Testimony in Sars case can be in ‘secret’
SENIOR SA Revenue Services’ (Sars) officials who have insight into the masterminds of the alleged collapse of the revenue authority have been offered the opportunity to give testimony in “secret”.
This was the guarantee given last week by Judge Robert Nugent, chairperson of the commission of inquiry tasked to probe tax administration and governance in Sars during the tenure of suspended commissioner Tom Moyane since September 2014.
The offer came as the commission is expected to hear testimony from Bain Consulting Agency and the National Treasury this week.
Bain is expected to give evidence about its alleged role in restructuring the operations of Sars after Moyane took over.
However, the commission had already heard that Moyane and his team had allegedly rejected all Bain’s recommendations and introduced a new operating model in Sars – “whose mastermind” still remains a mystery to the judge and the commission.
Judge Nugent made the offer to hear other “testimonies in camera” after potential witnesses expressed fear of “paying the ultimate price”.
“I had discussions with some of them. They were reluctant to come and testify before the commission. I am now considering hearing some of their testimonies in camera.
“They have expressed to me that they were afraid of the consequences if they testify,” Judge Nugent said.
He had already indicated during the earlier proceedings that if they agreed to testify, their identity would be protected and the media would not be allowed to take their photographs.
Evidence leader advocate Caroline Steinberg confirmed the commission’s predicament and said some of the witnesses – who made sworn affidavits to her team – made them under the strict condition that their identities be withheld. Due to the serious nature of the threats, Steinberg told the commission some of the statements would not be loaded onto the inquiry’s website.
Since the hearings began in June, the commission heard incriminating evidence of how the advent of Moyane resulted in the alleged dismantling of key institutions in Sars such as the Large Business Centre in October 2015.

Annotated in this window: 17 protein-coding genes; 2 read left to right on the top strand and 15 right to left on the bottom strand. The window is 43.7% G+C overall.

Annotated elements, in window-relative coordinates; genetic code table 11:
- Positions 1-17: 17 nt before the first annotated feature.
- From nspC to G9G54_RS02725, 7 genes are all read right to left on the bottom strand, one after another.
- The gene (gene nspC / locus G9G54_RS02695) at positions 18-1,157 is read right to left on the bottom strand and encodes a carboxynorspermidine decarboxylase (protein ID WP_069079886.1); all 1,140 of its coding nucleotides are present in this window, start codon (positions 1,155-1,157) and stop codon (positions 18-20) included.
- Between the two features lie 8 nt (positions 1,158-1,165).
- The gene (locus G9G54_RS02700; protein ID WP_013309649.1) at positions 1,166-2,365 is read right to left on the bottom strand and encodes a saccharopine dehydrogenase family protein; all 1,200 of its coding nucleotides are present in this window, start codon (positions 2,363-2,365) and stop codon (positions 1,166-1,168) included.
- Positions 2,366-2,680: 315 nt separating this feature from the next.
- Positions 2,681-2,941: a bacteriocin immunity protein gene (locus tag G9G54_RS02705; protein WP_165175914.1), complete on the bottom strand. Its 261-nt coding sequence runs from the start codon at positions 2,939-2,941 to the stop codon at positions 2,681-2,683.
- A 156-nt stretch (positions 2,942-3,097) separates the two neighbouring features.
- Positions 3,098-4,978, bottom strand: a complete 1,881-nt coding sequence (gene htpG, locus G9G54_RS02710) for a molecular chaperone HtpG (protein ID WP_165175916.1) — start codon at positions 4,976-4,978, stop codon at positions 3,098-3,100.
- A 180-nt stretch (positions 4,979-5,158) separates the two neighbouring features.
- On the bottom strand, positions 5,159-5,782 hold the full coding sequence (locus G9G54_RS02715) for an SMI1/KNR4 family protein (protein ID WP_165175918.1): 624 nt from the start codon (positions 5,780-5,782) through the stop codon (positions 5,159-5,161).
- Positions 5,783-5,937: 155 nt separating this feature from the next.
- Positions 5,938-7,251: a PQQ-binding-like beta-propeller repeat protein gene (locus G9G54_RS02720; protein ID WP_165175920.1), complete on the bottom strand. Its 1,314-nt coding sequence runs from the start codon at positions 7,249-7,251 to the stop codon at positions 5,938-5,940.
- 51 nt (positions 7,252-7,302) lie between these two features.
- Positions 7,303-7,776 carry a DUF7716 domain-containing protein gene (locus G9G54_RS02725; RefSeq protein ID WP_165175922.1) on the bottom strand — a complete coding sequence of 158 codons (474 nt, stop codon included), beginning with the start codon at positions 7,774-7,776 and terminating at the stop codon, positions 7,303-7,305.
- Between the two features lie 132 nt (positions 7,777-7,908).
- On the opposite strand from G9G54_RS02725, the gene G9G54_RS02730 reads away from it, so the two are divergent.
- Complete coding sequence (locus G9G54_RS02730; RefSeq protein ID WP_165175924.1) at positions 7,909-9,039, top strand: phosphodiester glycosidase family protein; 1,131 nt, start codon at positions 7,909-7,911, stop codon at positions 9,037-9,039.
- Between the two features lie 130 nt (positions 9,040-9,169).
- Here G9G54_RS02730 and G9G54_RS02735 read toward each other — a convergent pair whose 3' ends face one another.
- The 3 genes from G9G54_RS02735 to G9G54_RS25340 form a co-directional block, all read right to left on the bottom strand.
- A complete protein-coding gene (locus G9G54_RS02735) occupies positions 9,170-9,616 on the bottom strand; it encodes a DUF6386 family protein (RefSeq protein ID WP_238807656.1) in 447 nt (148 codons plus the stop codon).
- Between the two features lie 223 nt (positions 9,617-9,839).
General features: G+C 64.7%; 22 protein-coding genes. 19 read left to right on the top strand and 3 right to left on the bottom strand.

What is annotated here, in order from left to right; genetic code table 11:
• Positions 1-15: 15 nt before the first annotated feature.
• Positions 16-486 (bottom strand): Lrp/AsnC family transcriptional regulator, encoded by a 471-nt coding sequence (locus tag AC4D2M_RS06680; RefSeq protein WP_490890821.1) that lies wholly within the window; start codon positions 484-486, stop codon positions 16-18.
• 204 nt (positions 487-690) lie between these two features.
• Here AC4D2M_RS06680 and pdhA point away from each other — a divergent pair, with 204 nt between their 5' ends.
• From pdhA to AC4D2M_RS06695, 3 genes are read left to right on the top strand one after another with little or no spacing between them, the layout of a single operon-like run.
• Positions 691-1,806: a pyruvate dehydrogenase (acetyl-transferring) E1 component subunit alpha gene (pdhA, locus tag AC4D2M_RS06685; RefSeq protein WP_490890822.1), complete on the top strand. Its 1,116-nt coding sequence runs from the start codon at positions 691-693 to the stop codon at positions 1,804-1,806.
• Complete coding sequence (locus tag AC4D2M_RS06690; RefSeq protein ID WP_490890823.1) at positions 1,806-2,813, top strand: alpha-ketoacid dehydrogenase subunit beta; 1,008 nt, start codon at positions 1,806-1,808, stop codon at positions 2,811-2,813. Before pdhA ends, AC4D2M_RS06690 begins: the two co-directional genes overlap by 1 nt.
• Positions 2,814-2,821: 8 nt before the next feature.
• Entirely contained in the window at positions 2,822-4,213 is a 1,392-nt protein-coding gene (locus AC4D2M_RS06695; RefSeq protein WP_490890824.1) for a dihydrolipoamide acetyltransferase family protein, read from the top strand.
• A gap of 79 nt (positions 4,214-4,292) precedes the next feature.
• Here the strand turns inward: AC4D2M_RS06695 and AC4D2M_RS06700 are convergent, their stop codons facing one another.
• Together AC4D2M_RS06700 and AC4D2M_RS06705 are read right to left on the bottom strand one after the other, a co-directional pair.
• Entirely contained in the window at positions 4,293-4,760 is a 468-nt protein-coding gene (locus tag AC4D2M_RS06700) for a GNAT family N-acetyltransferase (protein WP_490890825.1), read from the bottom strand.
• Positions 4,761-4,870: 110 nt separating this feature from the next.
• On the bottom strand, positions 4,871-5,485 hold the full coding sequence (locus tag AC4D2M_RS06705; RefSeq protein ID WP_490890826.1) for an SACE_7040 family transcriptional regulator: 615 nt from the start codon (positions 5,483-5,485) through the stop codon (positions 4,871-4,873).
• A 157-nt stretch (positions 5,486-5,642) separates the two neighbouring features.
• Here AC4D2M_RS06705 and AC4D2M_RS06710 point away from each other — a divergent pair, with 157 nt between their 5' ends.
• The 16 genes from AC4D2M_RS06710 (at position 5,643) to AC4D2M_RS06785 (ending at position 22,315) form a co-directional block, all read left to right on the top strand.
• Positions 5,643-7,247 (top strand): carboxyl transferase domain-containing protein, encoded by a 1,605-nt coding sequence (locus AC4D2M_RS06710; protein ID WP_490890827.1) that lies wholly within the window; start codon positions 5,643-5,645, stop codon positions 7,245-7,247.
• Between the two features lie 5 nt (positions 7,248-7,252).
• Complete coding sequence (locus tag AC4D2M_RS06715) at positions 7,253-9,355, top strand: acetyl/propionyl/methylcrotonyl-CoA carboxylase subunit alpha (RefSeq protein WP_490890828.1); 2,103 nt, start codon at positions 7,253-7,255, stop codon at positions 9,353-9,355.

The centre was established in 2010 to ensure big corporates doing business in the country were tax compliant and the centre collected more than 30% of the revenue.
Former centre head Sunita Manik testified that she resigned in February 2016 after Moyane and then Sars chief operating officer Jonas Makwakwa began interfering in her job.
Moyane and Makwakwa allegedly made a deal with one of the owners of a multinational company who owed millions of rand to Sars.
“They concluded the deal with one of the owners. The settlement agreement was then referred to the LBC settlement committee which rejected the deal. The committee found that the agreement did not make any sense,” Manik said.
She testified that the centre had robust governance systems which did not allow anyone from having contact with its high network of taxpayers and their refunds.
In her testimony, Manik was adamant that Moyane and Makwakwa wanted to commit “fraud” by targeting companies which had a lot “of money”.
The commission heard how enforcement units tasked to investigate international and local syndicates dealing in illicit economy, drugs, abalone, cigarettes and clothing were also dismantled.
‘They have expressed to me that they were afraid of the consequences if they testify’
The commission heard that the new Sars operating model which was put in place in October 2015 nullified the existence of these units.
According to evidence before the commission, Sars officials were diverted from collecting revenue from big businesses and to instead focus on small businesses.
Testifying, Narcizio Makwakwa – former executive head of small businesses – told the commission that his team was told to pursue more than 2.5 million small businesses that were allegedly defaulting on tax.
“I did not believe it. It was for that reason I assembled a group of researchers in my team to investigate the claim. Our findings were that more than 70% of small businesses were paying tax,” he said.
Makwakwa – not related to Jonas Makwakwa – confirmed that less than 30% of small businesses were not tax compliant but said the majority were “foreign traders”.